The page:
Our review of Utility Week’s Water Customer Conference

31st January 2017 13:00

This blog was written by Alex McCluckie, Senior Research Manager

The 5th annual Utility Week Water Customer Conference took place on the 18th January and Alex McCluckie, one of our Senior Research Managers who specialises in the sector, was there taking in all it had to offer. Here are his key musings from the day-long event…

“As I boarded the 7.08 down to Birmingham New Street for this year’s conference, I was intrigued at the prospect of seeing first-hand whether or not Ofwat’s mantra for this price review, that current and future customers should be being placed at the heart of the way companies run their businesses, was truly an ethos being embedded in water companies’ philosophies. Encouragingly, it didn’t take me long upon arrival to find out that this customer engagement ‘call to arms’ was a theme that was deeply ingrained throughout this year’s conference.Our review of Utility Week’s Water Customer Conference

Now, in the name of full disclosure, I criss-crossed across non-household and domestic conference streams throughout the day and whilst I would love nothing more than to give my thoughts on it all, space limitations mean I must find a theme of my own and so what better theme to go with than: the customer, and in doing so, two fascinating presentations from the Chair of Thames Water’s CCG, Anna Heal and the Head of Customer Contact at Severn Trent Water, Hilary Bennett immediately spring to mind.

Customer trust: So superficially simple, so multi-faceted and complex

Anna’s talk – entitled Building and retaining customer trust - struck a particular chord with me as it was only a few weeks ago that I was presenting at one WaSC’s latest CCG meeting on some resilience research we had been conducting for PR19. I am looking at a chart I created as I write this article, which highlighted just how multi-faceted and implicit ‘trust’ is, sentiments that came through strongly in her talk.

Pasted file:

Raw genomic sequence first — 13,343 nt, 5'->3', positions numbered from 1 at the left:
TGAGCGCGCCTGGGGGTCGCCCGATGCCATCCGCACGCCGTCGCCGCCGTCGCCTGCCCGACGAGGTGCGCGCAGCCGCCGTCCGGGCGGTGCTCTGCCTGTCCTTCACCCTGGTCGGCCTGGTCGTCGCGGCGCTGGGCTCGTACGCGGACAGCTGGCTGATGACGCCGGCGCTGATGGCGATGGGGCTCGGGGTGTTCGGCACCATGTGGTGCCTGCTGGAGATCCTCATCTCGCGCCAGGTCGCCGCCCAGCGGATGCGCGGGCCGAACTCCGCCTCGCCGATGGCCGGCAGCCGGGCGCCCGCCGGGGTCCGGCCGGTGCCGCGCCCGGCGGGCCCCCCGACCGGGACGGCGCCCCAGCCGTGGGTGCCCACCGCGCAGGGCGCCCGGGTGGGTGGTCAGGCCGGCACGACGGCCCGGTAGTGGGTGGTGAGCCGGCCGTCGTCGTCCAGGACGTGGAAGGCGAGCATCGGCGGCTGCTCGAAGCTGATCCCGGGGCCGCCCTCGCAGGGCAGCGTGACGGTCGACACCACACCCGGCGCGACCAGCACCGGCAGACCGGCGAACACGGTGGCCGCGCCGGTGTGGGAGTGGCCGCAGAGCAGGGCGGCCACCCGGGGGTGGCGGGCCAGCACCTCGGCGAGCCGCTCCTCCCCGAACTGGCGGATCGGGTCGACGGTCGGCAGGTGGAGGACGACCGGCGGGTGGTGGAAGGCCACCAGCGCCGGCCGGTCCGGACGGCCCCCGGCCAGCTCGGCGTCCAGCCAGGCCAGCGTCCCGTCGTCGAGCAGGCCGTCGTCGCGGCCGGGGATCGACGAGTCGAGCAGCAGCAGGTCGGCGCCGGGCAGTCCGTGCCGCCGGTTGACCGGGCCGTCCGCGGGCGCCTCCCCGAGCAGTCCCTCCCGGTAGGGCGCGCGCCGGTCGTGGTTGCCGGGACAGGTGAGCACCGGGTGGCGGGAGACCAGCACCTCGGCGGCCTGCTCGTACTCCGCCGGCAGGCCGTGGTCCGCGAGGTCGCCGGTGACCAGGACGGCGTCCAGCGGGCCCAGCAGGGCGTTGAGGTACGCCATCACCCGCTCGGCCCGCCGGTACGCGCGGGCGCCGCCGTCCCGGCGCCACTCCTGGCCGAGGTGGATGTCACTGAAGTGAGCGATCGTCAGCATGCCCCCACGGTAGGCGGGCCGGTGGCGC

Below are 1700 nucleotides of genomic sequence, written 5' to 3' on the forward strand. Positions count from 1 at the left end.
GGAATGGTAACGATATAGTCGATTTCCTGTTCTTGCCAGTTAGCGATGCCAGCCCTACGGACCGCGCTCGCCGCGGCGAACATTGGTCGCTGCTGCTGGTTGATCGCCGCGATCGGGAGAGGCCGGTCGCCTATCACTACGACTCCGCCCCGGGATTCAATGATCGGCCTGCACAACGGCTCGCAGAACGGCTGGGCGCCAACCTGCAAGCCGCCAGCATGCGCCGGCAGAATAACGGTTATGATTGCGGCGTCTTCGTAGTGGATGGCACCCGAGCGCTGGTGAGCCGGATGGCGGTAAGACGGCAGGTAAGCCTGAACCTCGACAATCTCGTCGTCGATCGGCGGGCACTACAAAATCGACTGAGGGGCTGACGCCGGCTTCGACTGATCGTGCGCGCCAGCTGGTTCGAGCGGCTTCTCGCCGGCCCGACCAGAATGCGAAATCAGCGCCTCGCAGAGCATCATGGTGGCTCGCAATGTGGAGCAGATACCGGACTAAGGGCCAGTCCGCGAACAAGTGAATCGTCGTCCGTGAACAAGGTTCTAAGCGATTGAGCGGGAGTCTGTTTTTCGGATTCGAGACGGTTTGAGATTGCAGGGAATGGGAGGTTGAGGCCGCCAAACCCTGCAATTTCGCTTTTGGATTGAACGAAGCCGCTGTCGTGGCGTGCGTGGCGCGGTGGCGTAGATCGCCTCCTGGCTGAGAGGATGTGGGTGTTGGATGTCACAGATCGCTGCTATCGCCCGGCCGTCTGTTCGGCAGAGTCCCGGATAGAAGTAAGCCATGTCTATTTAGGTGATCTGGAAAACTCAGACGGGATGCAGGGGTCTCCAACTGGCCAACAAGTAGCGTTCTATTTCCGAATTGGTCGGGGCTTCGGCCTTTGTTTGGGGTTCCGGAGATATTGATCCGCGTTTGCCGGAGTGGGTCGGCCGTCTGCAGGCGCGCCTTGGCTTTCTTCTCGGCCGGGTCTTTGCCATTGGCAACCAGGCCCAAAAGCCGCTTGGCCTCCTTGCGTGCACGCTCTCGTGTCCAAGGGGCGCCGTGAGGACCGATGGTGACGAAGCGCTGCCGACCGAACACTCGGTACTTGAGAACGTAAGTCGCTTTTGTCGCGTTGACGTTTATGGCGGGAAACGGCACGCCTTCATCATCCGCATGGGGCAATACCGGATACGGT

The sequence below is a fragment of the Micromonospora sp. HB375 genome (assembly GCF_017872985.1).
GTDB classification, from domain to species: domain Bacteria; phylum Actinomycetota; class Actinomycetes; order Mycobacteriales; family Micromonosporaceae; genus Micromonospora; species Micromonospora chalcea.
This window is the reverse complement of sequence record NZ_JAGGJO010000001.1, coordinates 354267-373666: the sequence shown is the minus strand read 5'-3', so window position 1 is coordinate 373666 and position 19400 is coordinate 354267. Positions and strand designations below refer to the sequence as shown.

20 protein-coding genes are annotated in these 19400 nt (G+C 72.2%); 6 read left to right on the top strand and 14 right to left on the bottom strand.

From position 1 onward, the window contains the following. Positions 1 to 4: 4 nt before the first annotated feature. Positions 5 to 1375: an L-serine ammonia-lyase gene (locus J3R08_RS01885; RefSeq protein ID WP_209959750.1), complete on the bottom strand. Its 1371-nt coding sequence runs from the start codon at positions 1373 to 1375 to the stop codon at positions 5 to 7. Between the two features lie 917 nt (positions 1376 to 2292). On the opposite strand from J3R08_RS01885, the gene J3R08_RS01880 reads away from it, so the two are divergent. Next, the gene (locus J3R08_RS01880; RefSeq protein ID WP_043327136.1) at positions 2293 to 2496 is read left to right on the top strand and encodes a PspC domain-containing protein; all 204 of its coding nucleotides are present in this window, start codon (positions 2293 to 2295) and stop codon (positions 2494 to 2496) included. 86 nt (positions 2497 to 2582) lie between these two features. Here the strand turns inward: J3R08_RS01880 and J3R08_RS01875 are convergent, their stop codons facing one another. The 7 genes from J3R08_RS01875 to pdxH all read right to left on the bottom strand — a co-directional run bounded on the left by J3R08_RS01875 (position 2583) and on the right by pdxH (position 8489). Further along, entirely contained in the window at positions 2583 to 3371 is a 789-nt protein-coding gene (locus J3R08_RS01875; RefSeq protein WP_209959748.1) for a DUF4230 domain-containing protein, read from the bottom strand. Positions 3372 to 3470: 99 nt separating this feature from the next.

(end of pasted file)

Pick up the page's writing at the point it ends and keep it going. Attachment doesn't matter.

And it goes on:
Now from an agency’s and research practitioner’s perspective it was hugely encouraging to see Anna expound on the benefits of going deeper! I have read many reports over the past few years and have heard first hand in my own focus groups and deliberative workshops that what customers - both domestic and non-household, although the latter is certainly more nuanced - want is superficially simple – clean, safe drinking water that comes out of the taps and toilets that do the ‘right thing’. Now as Anna quite rightly says, people have to be pushed quite hard in order to go much deeper than that. Indeed, trust - a key theme of Anna’s talk - is largely (yet superficially) driven by a continuous and reliable service, with those who deem trust to be lacking often being those who have had a poor service experience in terms of either ongoing problems with their water/sewerage or poor service from customer services. But, given the emphasis that Ofwat has placed on the customer for this price review, are we not doing them a disservice if we simply stop there? Of course we are! There are any number of unspoken expectations hidden amongst the act of just turning the tap on; water quality, pressure, colour, taste, smell, speed of resolution to any occurring problems – the list goes on. So, to the market research industry, we say get teasing! And to the water industry, we say encourage! Encourage agencies to get innovative in their attempts to go deeper! We need to work together to tease out the implicit, the unarticulated because there simply aren’t any points of comparison in the domestic market and few in the non-household market (albeit, not for long!) meaning that implicit expectations and the interpretation of such expectations are vital to fully understand.